Prosper at once tore open tho en
Some bonk notes dropped out. IIo
counted them. There were ten.
Prosper's face turned purple.
"What does this mean?" ho asked.
"Wo will read tho letter and find
out," replied M. Verduret.
Tho letter, like the address, was com
posed of printed words cut out nnd
pasted on tho paper.
It was short, but explicit:
My near Prosper?A friend who knows the hor
ror of your situation soiuls this succor. There la
one heart, lie assured, that shares your Bufferings.
Go awny. LcftVO France. You are young. The fu
ture Is before >ou. Co, and may this money help
As M. Verduret read tho note Pros
per's rngo Increased. IIo was angry
und perplexed, for ho could not ex
plain tho rapidly succeeding events
which ?woro so calculated to mystify,
his nlready confused brain.
"Everybody wishes me to go away!"
ho cried. "Then there must bo a con
spiracy against me."
M. Verduret smiled with satisfaction.
"At last you begin to open your eyes.
You begin to understand. Yes, thcro
nr? people who hate you becouso of
tho evil they havo dono you. There are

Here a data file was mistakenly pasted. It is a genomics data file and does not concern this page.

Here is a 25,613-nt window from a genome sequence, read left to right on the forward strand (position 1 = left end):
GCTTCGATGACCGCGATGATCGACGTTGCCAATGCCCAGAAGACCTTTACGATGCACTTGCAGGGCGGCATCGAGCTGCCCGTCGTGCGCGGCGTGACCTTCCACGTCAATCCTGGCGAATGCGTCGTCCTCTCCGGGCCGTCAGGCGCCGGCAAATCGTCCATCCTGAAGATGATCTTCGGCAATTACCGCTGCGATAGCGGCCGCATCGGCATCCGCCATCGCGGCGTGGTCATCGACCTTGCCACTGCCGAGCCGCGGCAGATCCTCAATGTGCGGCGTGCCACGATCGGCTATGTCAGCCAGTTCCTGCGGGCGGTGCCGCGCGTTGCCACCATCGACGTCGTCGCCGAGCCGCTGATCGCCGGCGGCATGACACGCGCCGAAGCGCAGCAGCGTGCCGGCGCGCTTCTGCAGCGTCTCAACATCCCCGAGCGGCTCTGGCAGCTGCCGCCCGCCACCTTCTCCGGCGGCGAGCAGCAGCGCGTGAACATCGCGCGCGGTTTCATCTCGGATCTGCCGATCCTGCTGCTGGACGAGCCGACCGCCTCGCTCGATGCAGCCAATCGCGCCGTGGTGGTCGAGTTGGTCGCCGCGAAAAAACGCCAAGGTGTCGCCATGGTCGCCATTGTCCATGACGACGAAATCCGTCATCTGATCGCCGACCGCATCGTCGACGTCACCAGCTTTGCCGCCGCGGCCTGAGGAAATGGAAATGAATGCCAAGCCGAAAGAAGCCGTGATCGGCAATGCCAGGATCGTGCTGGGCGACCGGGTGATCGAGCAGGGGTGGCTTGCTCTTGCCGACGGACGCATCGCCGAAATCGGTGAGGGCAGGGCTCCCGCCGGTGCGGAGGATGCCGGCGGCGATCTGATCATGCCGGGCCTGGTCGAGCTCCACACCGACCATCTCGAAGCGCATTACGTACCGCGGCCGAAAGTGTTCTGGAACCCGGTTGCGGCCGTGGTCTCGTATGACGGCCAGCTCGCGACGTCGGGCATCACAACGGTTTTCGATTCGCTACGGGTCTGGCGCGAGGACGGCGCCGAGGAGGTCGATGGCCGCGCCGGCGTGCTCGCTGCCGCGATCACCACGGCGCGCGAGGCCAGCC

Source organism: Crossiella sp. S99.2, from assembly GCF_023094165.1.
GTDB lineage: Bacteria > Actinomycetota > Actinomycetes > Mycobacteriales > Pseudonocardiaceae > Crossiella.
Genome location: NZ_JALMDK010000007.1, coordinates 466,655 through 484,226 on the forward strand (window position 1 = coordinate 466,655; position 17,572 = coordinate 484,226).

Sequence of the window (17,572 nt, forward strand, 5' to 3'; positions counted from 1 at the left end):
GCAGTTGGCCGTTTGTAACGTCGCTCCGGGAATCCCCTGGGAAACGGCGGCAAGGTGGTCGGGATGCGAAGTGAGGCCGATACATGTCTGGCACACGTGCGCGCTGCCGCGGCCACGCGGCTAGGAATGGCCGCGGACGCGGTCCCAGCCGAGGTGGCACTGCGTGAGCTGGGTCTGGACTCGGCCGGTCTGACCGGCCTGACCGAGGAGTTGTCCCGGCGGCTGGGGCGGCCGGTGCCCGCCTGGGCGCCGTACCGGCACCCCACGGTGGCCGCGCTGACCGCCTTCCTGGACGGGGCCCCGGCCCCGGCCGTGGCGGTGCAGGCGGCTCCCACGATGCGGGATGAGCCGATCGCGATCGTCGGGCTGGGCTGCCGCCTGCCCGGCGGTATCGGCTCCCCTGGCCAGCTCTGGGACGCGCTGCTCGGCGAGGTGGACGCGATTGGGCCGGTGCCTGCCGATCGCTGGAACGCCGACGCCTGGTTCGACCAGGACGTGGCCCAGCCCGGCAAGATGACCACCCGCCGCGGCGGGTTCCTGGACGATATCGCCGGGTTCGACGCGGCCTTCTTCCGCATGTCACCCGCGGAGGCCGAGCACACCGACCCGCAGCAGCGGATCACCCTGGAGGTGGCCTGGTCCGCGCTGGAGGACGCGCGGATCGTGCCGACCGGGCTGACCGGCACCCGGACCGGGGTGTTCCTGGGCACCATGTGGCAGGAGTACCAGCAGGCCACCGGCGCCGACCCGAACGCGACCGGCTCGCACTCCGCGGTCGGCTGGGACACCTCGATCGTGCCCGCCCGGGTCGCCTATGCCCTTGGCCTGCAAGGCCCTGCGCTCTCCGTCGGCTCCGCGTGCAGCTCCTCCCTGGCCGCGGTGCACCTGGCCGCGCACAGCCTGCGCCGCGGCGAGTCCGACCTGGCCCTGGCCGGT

people to whom your presence In Paris
Is n perpetual menace and who will
not fool safe till they aro rid of you."
"But who aro theso people, mon
sieur? Tell mo who presumes to send
"If I know, my dear Prosper," said
.Verduret sadly, "my task would bo at
an end, for then I would know who
committed this robbery of which you
nro accused. But I havo finally pro
cured cvldenco which will soonor or
later become convincing proof. I havo
heretofore only made deductions moro
or less probable. J now possess knowl
edge which proves that I was mistak
en. I walked in darkness; now I havo
a light to guido me. Now wo must
tako advantage of this evidence, gain
ed by tho Imprudcneo of our enemies.
Wo will begin with the porter."
IIo opened tho door and called out:
"I say, my good man, plenso come
Tho porter entered, looking very
much surprised at tho authority exer
cised over his lodger by this stronger.
"Who gave you this letter?" said M.
"A messenger, who said ho was paid
for bringing it."
"Do you know him?"
"I know htm well."
"Go and bring him here."
After tho porter had gone M. Verdu
ret drew from his pocket his dlnry and
compared n pago of it with tho notes
Which ho had spread over tho table.
."Theso notes woro not sent by the
thief," ho snld.
"Do you think so, monsieur?"
"I am sure of It?that is, unless tho
thief Is endowed with extraordinary
penetration nnd forethought. Ono
thing Is certain?those notes nro not
part of tho 3r>0,000 francs which was
stolon from tho safe."
"Yet," sold Prosper, who could not
explain this certainty on tho part of
"Thcro Is no yot about it. I havo the
numbers of all tho stolen notes."
"What! When even I did not havo
"But tho bank had, fortunately. When
wo undertake an affair, wc must an
ticipate everything and forget nothing.
It is no excuso for a man to say, T
did not think of it' when ho commits
somo oversight I thought of the
If in tho beginning Prosper had felt